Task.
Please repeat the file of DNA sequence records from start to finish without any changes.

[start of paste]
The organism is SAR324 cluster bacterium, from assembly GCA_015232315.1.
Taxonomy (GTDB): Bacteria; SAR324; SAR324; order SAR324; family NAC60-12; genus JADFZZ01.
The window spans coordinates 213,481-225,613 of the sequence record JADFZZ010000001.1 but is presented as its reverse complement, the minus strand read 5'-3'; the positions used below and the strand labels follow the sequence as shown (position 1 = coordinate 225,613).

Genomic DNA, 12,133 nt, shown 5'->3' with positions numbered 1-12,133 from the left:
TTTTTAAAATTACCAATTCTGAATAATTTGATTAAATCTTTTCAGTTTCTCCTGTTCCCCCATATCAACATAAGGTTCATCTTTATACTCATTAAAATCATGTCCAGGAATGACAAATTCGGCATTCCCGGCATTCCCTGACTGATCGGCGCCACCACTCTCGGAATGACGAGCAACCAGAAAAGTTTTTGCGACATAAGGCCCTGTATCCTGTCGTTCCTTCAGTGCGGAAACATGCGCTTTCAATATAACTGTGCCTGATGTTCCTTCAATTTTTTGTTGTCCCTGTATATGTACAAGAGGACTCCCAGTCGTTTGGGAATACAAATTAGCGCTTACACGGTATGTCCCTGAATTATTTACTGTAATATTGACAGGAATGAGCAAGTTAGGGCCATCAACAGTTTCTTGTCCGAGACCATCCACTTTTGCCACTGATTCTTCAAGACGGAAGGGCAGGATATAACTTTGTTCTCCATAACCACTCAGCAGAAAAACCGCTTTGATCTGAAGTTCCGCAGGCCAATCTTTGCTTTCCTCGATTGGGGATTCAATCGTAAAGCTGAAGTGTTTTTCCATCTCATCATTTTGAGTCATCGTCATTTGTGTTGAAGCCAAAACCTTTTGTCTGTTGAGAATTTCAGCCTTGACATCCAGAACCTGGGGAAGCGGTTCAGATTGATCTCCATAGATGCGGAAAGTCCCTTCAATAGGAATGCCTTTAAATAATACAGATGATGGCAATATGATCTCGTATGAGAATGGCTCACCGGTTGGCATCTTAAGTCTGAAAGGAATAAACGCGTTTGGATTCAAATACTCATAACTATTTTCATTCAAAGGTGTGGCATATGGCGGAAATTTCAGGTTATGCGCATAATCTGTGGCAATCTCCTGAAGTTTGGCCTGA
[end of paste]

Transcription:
The organism is SAR324 cluster bacterium, from assembly GCA_015232315.1.
Taxonomy (GTDB): Bacteria; SAR324; SAR324; order SAR324; family NAC60-12; genus JADFZZ01.
The window spans coordinates 213,481-225,613 of the sequence record JADFZZ010000001.1 but is presented as its reverse complement, the minus strand read 5'-3'; the positions used below and the strand labels follow the sequence as shown (position 1 = coordinate 225,613).

Genomic DNA, 12,133 nt, shown 5'->3' with positions numbered 1-12,133 from the left:
TTTTTAAAATTACCAATTCTGAATAATTTGATTAAATCTTTTCAGTTTCTCCTGTTCCCCCATATCAACATAAGGTTCATCTTTATACTCATTAAAATCATGTCCAGGAATGACAAATTCGGCATTCCCGGCATTCCCTGACTGATCGGCGCCACCACTCTCGGAATGACGAGCAACCAGAAAAGTTTTTGCGACATAAGGCCCTGTATCCTGTCGTTCCTTCAGTGCGGAAACATGCGCTTTCAATATAACTGTGCCTGATGTTCCTTCAATTTTTTGTTGTCCCTGTATATGTACAAGAGGACTCCCAGTCGTTTGGGAATACAAATTAGCGCTTACACGGTATGTCCCTGAATTATTTACTGTAATATTGACAGGAATGAGCAAGTTAGGGCCATCAACAGTTTCTTGTCCGAGACCATCCACTTTTGCCACTGATTCTTCAAGACGGAAGGGCAGGATATAACTTTGTTCTCCATAACCACTCAGCAGAAAAACCGCTTTGATCTGAAGTTCCGCAGGCCAATCTTTGCTTTCCTCGATTGGGGATTCAATCGTAAAGCTGAAGTGTTTTTCCATCTCATCATTTTGAGTCATCGTCATTTGTGTTGAAGCCAAAACCTTTTGTCTGTTGAGAATTTCAGCCTTGACATCCAGAACCTGGGGAAGCGGTTCAGATTGATCTCCATAGATGCGGAAAGTCCCTTCAATAGGAATGCCTTTAAATAATACAGATGATGGCAATATGATCTCGTATGAGAATGGCTCACCGGTTGGCATCTTAAGTCTGAAAGGAATAAACGCGTTTGGATTCAAATACTCATAACTATTTTCATTCAAAGGTGTGGCATATGGCGGAAATTTCAGGTTATGCGCATAATCTGTGGCAATCTCCTGAAGTTTGGCCTGA